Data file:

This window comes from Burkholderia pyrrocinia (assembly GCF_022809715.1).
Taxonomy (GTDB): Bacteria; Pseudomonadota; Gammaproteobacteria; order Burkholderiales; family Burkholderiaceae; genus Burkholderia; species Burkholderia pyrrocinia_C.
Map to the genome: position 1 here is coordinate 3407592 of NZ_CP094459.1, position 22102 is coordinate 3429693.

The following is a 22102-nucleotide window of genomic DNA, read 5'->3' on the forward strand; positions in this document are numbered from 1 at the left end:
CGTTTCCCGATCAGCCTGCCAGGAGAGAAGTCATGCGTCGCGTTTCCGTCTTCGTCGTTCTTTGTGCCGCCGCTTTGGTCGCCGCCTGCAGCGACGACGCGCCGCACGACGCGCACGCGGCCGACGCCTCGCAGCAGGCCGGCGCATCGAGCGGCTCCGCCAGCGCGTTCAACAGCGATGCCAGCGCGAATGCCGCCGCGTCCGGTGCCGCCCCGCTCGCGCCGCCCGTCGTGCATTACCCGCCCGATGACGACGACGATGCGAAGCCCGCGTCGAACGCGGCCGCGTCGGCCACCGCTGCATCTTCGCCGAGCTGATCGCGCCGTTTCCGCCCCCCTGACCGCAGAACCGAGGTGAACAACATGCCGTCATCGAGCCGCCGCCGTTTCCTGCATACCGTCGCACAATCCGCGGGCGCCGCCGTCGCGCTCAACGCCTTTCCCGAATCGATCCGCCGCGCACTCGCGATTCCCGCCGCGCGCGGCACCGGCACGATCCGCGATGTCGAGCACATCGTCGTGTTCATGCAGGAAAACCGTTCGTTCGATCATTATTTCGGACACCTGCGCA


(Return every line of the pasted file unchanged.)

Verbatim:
This window comes from Burkholderia pyrrocinia (assembly GCF_022809715.1).
Taxonomy (GTDB): Bacteria; Pseudomonadota; Gammaproteobacteria; order Burkholderiales; family Burkholderiaceae; genus Burkholderia; species Burkholderia pyrrocinia_C.
Map to the genome: position 1 here is coordinate 3407592 of NZ_CP094459.1, position 22102 is coordinate 3429693.

The following is a 22102-nucleotide window of genomic DNA, read 5'->3' on the forward strand; positions in this document are numbered from 1 at the left end:
CGTTTCCCGATCAGCCTGCCAGGAGAGAAGTCATGCGTCGCGTTTCCGTCTTCGTCGTTCTTTGTGCCGCCGCTTTGGTCGCCGCCTGCAGCGACGACGCGCCGCACGACGCGCACGCGGCCGACGCCTCGCAGCAGGCCGGCGCATCGAGCGGCTCCGCCAGCGCGTTCAACAGCGATGCCAGCGCGAATGCCGCCGCGTCCGGTGCCGCCCCGCTCGCGCCGCCCGTCGTGCATTACCCGCCCGATGACGACGACGATGCGAAGCCCGCGTCGAACGCGGCCGCGTCGGCCACCGCTGCATCTTCGCCGAGCTGATCGCGCCGTTTCCGCCCCCCTGACCGCAGAACCGAGGTGAACAACATGCCGTCATCGAGCCGCCGCCGTTTCCTGCATACCGTCGCACAATCCGCGGGCGCCGCCGTCGCGCTCAACGCCTTTCCCGAATCGATCCGCCGCGCACTCGCGATTCCCGCCGCGCGCGGCACCGGCACGATCCGCGATGTCGAGCACATCGTCGTGTTCATGCAGGAAAACCGTTCGTTCGATCATTATTTCGGACACCTGCGCA